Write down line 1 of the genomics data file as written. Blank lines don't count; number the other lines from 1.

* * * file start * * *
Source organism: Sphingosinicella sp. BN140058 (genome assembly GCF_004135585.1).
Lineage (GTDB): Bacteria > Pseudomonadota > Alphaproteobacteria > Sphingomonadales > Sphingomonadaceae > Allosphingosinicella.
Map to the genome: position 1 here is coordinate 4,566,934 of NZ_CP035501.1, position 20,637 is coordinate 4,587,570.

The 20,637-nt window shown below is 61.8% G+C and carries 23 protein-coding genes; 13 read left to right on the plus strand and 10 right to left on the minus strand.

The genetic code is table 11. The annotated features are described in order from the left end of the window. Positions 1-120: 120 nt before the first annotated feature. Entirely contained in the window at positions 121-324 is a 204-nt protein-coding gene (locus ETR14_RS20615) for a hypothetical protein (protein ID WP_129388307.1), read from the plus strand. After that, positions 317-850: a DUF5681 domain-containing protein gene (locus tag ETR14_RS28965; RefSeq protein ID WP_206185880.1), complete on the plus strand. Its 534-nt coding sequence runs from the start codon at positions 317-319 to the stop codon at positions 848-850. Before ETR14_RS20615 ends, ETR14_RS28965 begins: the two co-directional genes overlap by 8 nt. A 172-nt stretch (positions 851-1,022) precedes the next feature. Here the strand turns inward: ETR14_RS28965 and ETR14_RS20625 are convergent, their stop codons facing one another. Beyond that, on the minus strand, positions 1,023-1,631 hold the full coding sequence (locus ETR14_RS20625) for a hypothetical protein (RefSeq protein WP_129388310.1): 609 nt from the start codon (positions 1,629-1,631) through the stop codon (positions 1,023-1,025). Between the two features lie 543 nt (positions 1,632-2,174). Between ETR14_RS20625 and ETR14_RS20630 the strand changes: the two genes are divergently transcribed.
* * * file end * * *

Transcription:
Source organism: Sphingosinicella sp. BN140058 (genome assembly GCF_004135585.1).